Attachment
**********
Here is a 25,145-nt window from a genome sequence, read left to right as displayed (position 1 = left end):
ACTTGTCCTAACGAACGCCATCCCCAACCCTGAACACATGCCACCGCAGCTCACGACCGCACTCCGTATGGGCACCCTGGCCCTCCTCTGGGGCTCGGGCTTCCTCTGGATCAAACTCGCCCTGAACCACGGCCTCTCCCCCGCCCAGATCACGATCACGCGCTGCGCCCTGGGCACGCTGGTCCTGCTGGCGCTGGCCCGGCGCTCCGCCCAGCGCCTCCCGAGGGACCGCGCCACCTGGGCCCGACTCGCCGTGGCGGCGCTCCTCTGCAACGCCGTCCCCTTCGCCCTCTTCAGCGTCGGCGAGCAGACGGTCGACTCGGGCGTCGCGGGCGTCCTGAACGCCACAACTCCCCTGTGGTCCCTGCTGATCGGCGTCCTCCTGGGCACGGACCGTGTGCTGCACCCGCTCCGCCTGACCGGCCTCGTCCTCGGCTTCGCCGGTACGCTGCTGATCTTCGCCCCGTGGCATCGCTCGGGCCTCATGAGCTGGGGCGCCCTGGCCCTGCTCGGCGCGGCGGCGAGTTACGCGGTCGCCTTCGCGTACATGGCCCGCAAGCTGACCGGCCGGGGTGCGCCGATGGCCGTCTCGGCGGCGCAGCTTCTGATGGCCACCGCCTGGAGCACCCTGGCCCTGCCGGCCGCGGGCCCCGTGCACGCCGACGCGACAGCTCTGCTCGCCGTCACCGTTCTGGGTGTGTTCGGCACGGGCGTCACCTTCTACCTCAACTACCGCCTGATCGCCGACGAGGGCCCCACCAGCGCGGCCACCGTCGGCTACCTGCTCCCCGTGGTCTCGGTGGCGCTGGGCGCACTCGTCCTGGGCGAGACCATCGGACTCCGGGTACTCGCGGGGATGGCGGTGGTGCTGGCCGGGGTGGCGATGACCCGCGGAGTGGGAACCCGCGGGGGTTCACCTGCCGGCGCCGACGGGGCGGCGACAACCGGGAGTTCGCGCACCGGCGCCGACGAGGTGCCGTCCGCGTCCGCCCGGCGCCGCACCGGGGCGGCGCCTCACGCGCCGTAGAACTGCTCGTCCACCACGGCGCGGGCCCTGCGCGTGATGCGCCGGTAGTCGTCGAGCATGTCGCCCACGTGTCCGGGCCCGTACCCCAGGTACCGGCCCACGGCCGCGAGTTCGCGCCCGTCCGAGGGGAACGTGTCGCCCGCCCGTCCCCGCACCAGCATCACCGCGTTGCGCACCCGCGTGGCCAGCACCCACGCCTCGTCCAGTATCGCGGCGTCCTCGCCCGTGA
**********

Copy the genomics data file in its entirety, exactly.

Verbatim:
Here is a 25,145-nt window from a genome sequence, read left to right as displayed (position 1 = left end):
ACTTGTCCTAACGAACGCCATCCCCAACCCTGAACACATGCCACCGCAGCTCACGACCGCACTCCGTATGGGCACCCTGGCCCTCCTCTGGGGCTCGGGCTTCCTCTGGATCAAACTCGCCCTGAACCACGGCCTCTCCCCCGCCCAGATCACGATCACGCGCTGCGCCCTGGGCACGCTGGTCCTGCTGGCGCTGGCCCGGCGCTCCGCCCAGCGCCTCCCGAGGGACCGCGCCACCTGGGCCCGACTCGCCGTGGCGGCGCTCCTCTGCAACGCCGTCCCCTTCGCCCTCTTCAGCGTCGGCGAGCAGACGGTCGACTCGGGCGTCGCGGGCGTCCTGAACGCCACAACTCCCCTGTGGTCCCTGCTGATCGGCGTCCTCCTGGGCACGGACCGTGTGCTGCACCCGCTCCGCCTGACCGGCCTCGTCCTCGGCTTCGCCGGTACGCTGCTGATCTTCGCCCCGTGGCATCGCTCGGGCCTCATGAGCTGGGGCGCCCTGGCCCTGCTCGGCGCGGCGGCGAGTTACGCGGTCGCCTTCGCGTACATGGCCCGCAAGCTGACCGGCCGGGGTGCGCCGATGGCCGTCTCGGCGGCGCAGCTTCTGATGGCCACCGCCTGGAGCACCCTGGCCCTGCCGGCCGCGGGCCCCGTGCACGCCGACGCGACAGCTCTGCTCGCCGTCACCGTTCTGGGTGTGTTCGGCACGGGCGTCACCTTCTACCTCAACTACCGCCTGATCGCCGACGAGGGCCCCACCAGCGCGGCCACCGTCGGCTACCTGCTCCCCGTGGTCTCGGTGGCGCTGGGCGCACTCGTCCTGGGCGAGACCATCGGACTCCGGGTACTCGCGGGGATGGCGGTGGTGCTGGCCGGGGTGGCGATGACCCGCGGAGTGGGAACCCGCGGGGGTTCACCTGCCGGCGCCGACGGGGCGGCGACAACCGGGAGTTCGCGCACCGGCGCCGACGAGGTGCCGTCCGCGTCCGCCCGGCGCCGCACCGGGGCGGCGCCTCACGCGCCGTAGAACTGCTCGTCCACCACGGCGCGGGCCCTGCGCGTGATGCGCCGGTAGTCGTCGAGCATGTCGCCCACGTGTCCGGGCCCGTACCCCAGGTACCGGCCCACGGCCGCGAGTTCGCGCCCGTCCGAGGGGAACGTGTCGCCCGCCCGTCCCCGCACCAGCATCACCGCGTTGCGCACCCGCGTGGCCAGCACCCACGCCTCGTCCAGTATCGCGGCGTCCTCGCCCGTGA